I’m sure most of us remember the Tony and Pulitzer Prize winning musical, “South Pacific.” They just don’t write them like that anymore! The score was written in 1949 by Richard Rodgers and Oscar Hammerstein and is filled with memorable pieces that are part of the American songbook: “Younger Than Springtime,” “I’m Going to Wash That Man Right Out of My Hair,” and “There is Nothin’ Like a Dame.” One song that is perhaps not as well known is “You’ve Got To Be Carefully Taught.” When the show opened in 1949 it was quite controversial; it spoke about how impressionable young children are and how hate and prejudice are learned behavior. “You’ve got to be taught from year to year it’s got to be drummed in your dear little ear.” Obviously the lyricists understood how impressionable children are, how their attitudes and impressions are developed at a very early age, and how they carry over into adulthood what they learn as children.
I was saddened to read a story on social media the other day. It was written by a mother in my little hometown. Her daughter, a second-grader, came home in tears after being tormented and bullied on the school bus. One of her classmates had called her names, and made fun of her for the color of her skin and other physical attributes. My mind immediately went to that song that was written decades before: “You’ve Got To Be Carefully Taught!” Where would a second-grader learn hate speech and ethnic slurs? Maybe from his or her parents? Maybe from older siblings or their friends? Maybe from watching inappropriate television or videos? I guess it hardly matters. The fact is that somehow, somewhere, a small, precious child heard and learned words and language that are unacceptable at any age.
Some people will say that the problem of prejudice and hate is a recent problem, but it isn’t. There are examples of hatred throughout history, throughout the Bible. It’s been around as long as time. I remember when I was in first or second grade, there was a girl that I did not like. I remember coming home and telling my mother, “I hate Susie Jones!” (Not her real name.) My mother told me that I was not allowed to use the word hate, especially in that context. I was allowed to say that I “strongly disliked” her. Those words didn’t quite have the same impact. My mother was right, as she was more often than not. As it turns out, “Susie” and I were classmates up to and through our high school years. We lost track of each other for a while during college, but afterwards our paths crossed and we actually wound up becoming the best of friends. “Susie” confessed to me at some point in time that she, too, would go home and tell her mother how much she hated me; we had a good laugh about that.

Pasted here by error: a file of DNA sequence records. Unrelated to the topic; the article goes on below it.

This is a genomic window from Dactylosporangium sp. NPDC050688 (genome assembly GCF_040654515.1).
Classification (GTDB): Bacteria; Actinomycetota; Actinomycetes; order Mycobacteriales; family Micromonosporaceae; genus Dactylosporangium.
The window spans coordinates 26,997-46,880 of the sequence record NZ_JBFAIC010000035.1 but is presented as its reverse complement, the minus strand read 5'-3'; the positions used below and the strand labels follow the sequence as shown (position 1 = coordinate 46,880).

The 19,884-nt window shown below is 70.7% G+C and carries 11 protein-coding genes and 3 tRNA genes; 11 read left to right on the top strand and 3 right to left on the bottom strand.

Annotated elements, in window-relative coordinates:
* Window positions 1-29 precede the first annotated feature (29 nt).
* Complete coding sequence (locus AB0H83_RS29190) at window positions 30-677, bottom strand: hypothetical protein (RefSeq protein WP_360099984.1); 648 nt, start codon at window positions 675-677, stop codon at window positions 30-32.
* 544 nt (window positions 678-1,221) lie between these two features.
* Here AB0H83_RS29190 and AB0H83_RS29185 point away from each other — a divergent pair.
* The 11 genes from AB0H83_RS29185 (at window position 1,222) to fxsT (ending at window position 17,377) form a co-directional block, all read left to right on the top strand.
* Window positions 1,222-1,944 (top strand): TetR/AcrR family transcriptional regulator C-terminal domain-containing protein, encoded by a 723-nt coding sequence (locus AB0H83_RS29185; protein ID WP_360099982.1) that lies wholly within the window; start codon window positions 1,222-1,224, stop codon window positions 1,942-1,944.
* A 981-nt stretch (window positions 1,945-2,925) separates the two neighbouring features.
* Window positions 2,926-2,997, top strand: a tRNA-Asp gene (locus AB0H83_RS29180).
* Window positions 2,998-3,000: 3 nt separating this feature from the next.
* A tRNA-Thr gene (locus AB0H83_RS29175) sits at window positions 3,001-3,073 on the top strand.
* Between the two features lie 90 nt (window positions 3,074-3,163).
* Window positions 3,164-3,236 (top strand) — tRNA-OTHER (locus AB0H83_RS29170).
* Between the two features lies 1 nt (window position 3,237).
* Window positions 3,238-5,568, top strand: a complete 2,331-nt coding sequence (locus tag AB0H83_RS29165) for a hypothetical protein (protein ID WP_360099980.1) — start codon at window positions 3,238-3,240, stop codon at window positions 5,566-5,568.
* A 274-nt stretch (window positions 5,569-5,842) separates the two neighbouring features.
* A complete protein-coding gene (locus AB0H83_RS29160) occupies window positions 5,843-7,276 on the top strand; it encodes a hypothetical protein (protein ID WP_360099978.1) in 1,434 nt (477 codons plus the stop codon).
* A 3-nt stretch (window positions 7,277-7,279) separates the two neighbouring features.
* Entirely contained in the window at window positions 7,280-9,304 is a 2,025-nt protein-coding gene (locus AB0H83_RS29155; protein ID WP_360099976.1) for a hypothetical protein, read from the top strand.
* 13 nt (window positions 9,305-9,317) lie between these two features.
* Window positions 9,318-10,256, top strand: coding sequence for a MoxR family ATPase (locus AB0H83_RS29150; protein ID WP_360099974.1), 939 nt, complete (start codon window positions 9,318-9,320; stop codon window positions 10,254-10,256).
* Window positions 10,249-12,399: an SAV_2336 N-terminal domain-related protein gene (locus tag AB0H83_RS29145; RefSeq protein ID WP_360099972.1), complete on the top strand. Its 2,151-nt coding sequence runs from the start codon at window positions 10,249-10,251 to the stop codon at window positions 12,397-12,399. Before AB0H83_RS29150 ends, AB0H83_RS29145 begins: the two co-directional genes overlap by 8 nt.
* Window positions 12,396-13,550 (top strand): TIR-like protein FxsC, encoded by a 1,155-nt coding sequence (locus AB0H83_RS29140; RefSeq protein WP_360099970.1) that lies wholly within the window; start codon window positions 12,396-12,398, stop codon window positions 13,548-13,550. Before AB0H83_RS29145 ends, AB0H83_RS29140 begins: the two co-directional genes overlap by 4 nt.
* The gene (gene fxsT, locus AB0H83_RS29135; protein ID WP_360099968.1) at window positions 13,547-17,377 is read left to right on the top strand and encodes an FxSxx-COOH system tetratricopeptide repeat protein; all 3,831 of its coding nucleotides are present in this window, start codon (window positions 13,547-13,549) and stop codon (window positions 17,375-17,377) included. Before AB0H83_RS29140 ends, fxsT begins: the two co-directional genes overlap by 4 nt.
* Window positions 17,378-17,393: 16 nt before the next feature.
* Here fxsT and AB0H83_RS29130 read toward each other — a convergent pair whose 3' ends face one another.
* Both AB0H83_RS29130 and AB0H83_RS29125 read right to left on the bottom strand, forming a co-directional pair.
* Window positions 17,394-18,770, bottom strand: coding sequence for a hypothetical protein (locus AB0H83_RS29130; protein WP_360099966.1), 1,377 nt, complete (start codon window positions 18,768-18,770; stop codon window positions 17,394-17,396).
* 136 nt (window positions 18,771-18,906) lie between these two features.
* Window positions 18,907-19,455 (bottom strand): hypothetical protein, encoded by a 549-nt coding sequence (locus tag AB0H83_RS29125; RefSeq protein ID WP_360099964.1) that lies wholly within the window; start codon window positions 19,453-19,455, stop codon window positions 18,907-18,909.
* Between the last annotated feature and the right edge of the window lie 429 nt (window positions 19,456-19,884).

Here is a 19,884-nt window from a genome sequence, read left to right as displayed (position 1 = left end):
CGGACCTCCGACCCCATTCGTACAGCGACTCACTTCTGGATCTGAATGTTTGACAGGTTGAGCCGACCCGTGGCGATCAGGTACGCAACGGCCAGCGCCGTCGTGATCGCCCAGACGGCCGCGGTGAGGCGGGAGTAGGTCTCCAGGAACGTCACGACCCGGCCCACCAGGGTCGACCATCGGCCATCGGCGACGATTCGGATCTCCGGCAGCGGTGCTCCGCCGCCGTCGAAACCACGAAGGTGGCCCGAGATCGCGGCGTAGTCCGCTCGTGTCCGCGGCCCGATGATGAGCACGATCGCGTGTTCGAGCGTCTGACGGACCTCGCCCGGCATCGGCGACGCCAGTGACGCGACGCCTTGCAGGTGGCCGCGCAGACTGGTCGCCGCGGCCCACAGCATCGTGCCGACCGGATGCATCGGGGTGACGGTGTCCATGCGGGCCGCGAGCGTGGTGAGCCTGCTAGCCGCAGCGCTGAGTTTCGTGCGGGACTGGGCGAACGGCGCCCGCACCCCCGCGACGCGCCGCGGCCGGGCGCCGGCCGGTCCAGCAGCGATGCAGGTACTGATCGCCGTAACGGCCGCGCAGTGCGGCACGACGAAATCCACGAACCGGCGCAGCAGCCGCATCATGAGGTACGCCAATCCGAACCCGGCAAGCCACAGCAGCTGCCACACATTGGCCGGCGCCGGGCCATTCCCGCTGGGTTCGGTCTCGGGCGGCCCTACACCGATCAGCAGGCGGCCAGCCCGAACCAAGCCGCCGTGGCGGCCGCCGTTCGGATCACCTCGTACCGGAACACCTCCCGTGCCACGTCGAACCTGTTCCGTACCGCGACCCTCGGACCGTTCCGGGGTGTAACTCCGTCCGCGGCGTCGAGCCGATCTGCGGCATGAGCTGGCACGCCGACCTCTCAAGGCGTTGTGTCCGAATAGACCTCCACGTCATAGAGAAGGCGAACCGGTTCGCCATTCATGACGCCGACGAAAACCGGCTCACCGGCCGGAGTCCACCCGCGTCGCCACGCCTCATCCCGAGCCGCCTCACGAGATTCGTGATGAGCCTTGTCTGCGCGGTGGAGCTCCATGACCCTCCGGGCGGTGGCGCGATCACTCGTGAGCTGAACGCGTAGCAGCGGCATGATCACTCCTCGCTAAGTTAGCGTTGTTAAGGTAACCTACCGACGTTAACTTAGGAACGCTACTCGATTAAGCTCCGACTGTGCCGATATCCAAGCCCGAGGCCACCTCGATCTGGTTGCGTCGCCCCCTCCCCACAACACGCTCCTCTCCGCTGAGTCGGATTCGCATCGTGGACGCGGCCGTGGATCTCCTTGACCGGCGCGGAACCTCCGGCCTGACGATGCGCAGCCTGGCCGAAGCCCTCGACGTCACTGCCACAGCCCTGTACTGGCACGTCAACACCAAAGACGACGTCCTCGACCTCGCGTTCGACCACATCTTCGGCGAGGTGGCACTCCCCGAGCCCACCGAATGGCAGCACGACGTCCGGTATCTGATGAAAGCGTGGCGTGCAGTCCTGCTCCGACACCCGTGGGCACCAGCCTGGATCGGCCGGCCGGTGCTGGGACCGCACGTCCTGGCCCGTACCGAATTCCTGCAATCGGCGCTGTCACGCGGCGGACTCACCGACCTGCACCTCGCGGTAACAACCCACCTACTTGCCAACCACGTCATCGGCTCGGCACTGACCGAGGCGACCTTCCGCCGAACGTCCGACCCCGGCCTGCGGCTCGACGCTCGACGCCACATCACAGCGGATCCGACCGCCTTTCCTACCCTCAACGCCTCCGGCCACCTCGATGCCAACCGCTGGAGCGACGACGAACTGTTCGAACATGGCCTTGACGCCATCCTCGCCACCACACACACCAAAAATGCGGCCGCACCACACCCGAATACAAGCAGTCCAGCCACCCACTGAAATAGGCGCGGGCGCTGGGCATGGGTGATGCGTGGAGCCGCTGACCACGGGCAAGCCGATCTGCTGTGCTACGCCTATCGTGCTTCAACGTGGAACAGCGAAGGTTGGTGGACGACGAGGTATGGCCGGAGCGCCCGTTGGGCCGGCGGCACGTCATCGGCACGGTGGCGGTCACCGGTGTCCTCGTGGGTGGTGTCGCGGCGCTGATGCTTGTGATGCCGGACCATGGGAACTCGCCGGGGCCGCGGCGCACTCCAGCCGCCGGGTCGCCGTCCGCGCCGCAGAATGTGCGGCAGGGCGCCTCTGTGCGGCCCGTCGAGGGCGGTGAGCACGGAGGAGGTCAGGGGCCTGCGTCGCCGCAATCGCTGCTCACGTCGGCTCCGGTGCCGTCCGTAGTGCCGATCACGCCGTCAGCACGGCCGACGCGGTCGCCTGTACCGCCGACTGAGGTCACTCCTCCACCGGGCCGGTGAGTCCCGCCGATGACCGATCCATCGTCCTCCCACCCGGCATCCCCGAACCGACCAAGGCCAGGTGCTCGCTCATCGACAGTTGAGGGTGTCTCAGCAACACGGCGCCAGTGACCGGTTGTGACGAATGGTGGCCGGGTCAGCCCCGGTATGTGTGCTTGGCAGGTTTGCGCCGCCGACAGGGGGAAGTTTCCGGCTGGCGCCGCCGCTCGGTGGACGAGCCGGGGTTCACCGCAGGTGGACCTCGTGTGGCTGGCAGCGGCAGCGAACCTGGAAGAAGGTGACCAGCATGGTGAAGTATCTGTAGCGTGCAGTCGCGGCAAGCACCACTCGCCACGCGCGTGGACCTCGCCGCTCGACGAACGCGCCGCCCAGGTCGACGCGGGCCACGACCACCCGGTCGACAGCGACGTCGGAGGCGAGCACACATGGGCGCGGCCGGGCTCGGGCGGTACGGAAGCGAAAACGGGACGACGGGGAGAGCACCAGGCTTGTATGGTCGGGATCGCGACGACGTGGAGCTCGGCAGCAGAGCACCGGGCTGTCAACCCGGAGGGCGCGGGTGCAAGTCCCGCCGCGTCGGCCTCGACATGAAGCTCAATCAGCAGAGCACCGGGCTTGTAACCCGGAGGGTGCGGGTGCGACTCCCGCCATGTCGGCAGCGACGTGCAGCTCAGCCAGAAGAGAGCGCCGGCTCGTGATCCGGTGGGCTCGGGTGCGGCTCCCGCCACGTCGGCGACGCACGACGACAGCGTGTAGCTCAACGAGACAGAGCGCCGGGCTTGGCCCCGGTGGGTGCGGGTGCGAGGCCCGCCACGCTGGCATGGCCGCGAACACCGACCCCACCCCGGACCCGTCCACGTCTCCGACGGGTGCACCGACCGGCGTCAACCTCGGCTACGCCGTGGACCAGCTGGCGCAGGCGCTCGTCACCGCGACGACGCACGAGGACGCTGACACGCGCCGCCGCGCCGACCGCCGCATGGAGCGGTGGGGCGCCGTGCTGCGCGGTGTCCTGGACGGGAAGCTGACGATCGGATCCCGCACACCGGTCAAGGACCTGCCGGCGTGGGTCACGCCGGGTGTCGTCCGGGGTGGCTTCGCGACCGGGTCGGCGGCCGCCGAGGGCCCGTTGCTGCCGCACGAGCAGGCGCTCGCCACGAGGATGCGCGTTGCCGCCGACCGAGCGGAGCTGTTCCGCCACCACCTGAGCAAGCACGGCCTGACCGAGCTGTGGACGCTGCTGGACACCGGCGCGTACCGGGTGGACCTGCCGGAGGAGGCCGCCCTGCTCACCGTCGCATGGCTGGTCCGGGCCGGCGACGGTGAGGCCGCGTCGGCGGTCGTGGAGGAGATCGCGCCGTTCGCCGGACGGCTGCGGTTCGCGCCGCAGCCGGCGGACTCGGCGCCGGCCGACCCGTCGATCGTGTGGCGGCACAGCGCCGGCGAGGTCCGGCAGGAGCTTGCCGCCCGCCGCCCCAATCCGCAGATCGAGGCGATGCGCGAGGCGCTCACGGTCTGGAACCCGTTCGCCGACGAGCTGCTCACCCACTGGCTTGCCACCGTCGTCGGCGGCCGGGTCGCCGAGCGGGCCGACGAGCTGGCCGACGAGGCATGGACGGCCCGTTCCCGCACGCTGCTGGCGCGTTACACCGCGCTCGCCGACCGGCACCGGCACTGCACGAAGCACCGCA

I can’t tell you why I “hated Susie,” or why she “hated” me. But I do know this — my mother made it very clear that there was no tolerance for hate speech in our house. It’s a lesson I never forgot. We live in difficult times.
As Catholics and as Christians we are called to model what we believe and share what we know with our children. We are our children’s first teachers. What they learn at our knee will be taken into their adult lives. It will become “gospel” to them, so it’s important that we teach them the Gospel of Jesus Christ. We cannot rely on others to shape and form our children morally or ethically. Of course our religious educators are part of their Christian formation, but make no mistake — children learn what they live and live what they learn. Now, perhaps more than ever, our children need and deserve strong roots and role models. If we speak the language of love, so will they. If we speak the language of compassion, so will they. And if we speak of God’s goodness and love, if we tell them of His Son, Jesus Christ, we teach them the beauty of living a life of faith, love, and joy. They’ve got to be carefully taught! And that my friends, is the Good News.
“Start children off on the way they should go, and even when they are old they will not turn from it” (Prov 22:6).
Anchor columnist Ada Simpson is former editor of Ministry and Liturgy magazine, holds an M.A. in Pastoral Ministry, and is the director of Music Ministry at St. Francis and St. Dominic parishes in Swansea.